Immunizing Pets Is an Investment in Longer, Healthier Lives

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The Texas Veterinary Medical Association encourages pet owners to observe National Immunization Awareness Month by visiting their veterinarian regularly to stay up-to-date on life-saving immunizations.

Texas Veterinary Medical Association

August is National Immunization Awareness Month, marking a time to recognize the importance of life-saving immunizations for all family members—including pets. The Texas Veterinary Medical Association (TVMA) reminds pet owners to visit their veterinarian annually to ensure that all pets are up-to-date on vaccinations. Many dangerous and life-threatening diseases, like rabies, canine distemper and feline leukemia, have vaccinations available, greatly decreasing the chance of transmission to our pets.

Immunizations are an effective way for owners to invest in longer, healthier lives for their pets. A non-vaccinated pet is susceptible to many dangerous diseases that are vaccine-preventable. Vaccinating against these diseases is a safe way to prevent illnesses that can result in high veterinary bills, spread of illness to other pets, permanent and ongoing health issues and even death. “These cases can be challenging and frustrating, especially when we know how easy it can be to prevent these diseases in the first place,” said former TVMA president Lori Teller, DVM, DABVP, CVJ, who practices at Meyerland Animal Clinic in Houston. “We want our patients to be happy, healthy and comfortable, so it saddens us when we watch them suffer from something preventable.”

The American Animal Hospital Association (AAHA) and the American Association of Feline Practitioners (AAFP) have indicated guidelines for core vaccines that are recommended for all dogs and cats, including distemper and parvovirus for puppies and rhinotracheitis and panleukopenia for kittens. While core immunizations are generally administered when pets are young, many will need booster vaccinations administered at various intervals spanning weeks, months or even years. Make sure you are making regular visits to your veterinarian to ensure that your pet is kept up-to-date and protected against these illnesses.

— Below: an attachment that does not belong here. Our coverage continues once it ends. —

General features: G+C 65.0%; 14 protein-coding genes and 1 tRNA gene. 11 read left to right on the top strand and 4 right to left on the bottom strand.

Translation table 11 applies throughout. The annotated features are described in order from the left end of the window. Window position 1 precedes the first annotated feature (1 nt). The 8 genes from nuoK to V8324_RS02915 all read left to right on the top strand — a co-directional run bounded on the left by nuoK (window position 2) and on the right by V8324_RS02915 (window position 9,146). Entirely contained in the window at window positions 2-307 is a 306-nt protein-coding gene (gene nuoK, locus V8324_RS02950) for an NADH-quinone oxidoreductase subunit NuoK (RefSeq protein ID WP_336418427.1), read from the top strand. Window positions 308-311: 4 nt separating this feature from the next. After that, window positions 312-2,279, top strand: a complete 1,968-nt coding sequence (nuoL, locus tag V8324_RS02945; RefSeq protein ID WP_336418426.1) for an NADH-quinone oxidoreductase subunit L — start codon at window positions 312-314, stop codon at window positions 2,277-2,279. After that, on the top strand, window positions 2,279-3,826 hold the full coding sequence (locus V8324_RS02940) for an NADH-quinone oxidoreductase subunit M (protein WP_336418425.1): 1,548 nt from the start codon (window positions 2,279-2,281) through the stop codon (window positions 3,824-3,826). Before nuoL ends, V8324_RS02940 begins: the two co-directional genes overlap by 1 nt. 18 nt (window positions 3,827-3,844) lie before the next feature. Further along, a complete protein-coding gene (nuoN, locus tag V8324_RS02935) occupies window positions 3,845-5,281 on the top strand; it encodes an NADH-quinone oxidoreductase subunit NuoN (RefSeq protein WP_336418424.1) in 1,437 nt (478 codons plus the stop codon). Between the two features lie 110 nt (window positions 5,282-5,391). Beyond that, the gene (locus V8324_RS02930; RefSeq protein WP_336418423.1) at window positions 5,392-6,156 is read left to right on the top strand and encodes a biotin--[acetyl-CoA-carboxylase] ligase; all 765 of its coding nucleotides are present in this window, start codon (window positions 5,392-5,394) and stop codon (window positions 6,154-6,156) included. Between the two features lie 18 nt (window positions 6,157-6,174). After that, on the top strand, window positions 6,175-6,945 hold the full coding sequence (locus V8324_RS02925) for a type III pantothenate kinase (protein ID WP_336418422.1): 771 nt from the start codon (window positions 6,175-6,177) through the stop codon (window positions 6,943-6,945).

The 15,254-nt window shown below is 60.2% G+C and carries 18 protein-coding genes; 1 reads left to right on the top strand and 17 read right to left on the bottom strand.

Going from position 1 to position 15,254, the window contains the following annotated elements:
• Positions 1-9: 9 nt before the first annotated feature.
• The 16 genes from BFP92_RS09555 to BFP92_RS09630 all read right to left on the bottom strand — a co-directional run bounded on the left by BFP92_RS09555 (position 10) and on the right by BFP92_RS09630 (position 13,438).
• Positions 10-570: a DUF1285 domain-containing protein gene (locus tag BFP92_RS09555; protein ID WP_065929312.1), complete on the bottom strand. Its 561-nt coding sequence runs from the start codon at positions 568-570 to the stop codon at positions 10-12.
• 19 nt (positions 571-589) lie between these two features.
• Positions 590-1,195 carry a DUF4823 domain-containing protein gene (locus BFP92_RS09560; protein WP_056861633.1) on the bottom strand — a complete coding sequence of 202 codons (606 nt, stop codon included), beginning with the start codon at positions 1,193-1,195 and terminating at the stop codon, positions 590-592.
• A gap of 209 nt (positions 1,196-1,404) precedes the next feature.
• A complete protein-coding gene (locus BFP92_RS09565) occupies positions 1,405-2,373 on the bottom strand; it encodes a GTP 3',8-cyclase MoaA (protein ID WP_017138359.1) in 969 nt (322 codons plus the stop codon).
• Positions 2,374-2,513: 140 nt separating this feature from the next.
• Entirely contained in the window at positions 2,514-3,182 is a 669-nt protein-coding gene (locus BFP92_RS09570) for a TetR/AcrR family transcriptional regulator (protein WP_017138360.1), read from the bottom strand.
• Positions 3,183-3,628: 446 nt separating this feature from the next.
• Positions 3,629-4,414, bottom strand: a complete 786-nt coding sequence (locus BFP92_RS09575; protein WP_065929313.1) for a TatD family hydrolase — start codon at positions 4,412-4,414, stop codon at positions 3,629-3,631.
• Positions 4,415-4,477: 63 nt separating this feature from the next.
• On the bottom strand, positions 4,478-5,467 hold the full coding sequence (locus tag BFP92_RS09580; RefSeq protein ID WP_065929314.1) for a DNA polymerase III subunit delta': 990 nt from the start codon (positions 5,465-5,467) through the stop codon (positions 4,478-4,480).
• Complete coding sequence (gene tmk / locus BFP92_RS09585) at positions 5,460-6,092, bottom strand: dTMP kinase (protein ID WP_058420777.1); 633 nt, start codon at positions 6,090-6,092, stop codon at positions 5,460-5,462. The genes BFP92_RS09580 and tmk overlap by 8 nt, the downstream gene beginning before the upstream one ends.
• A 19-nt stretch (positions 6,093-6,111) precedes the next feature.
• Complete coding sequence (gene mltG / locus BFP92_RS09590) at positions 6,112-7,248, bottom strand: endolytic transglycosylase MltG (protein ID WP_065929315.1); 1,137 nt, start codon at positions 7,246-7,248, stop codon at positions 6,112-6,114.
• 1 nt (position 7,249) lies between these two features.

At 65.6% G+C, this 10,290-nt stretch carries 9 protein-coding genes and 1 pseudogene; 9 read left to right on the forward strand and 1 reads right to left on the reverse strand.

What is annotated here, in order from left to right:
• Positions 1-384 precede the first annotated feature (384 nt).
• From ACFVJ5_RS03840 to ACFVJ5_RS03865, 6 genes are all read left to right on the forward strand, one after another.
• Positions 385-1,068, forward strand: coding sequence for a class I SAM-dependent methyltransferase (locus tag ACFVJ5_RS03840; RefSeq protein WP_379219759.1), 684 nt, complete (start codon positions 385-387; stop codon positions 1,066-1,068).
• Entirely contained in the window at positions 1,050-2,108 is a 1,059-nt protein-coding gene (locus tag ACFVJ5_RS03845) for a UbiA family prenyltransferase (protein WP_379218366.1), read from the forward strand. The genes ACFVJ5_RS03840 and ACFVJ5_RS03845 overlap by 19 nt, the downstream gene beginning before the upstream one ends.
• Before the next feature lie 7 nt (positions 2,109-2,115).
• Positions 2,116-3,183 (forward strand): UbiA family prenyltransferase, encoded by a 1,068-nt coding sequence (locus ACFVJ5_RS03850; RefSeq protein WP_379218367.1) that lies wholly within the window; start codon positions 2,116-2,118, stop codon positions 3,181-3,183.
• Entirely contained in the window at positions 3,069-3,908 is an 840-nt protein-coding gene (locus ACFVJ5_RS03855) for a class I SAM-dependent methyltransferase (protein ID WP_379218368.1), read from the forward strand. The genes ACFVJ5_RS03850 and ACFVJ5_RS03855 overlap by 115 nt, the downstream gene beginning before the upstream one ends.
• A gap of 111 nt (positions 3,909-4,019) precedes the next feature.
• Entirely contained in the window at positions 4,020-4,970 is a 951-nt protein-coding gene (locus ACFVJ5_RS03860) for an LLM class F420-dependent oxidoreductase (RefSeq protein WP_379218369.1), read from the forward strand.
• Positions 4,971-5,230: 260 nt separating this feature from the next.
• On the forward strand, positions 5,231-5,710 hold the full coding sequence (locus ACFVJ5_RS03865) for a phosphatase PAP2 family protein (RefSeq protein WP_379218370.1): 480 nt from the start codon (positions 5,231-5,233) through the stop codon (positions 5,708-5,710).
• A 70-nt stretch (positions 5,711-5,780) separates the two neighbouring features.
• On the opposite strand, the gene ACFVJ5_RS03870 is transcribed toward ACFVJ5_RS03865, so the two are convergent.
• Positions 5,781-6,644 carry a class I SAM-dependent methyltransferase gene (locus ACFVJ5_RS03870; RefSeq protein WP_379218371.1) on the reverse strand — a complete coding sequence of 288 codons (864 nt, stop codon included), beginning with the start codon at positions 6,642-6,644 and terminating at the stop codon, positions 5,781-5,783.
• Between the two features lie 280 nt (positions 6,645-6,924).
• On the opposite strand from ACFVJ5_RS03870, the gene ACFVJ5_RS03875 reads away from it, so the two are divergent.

The AAHA and AAFP have also indicated some non-core vaccinations that may be administered to pets depending on certain risk factors. Communicate with your veterinarian about your pet’s lifestyle to determine which illnesses your pet is at risk for and thus should be vaccinated against. If your pet spends time outdoors, travels often, is taken hunting or interacts with wildlife, it may need to be given non-core vaccinations for illnesses such as Bodetella (kennel cough), Lyme disease and Leptospira. Be honest with your veterinarian so that he or she can be well-informed in determining how to best protect your pet.

For information on the importance of immunizing your pets, visit

About the Texas Veterinary Medical Association
Founded in 1903, the Texas Veterinary Medical Association is a professional association composed of more than 3,700 veterinarians committed to protecting public health, promoting high educational, ethical and moral standards within the veterinary profession and educating the public about animal health and its relationship to human health. For more information, call 512/452-4224 or visit

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Dawn Noufer
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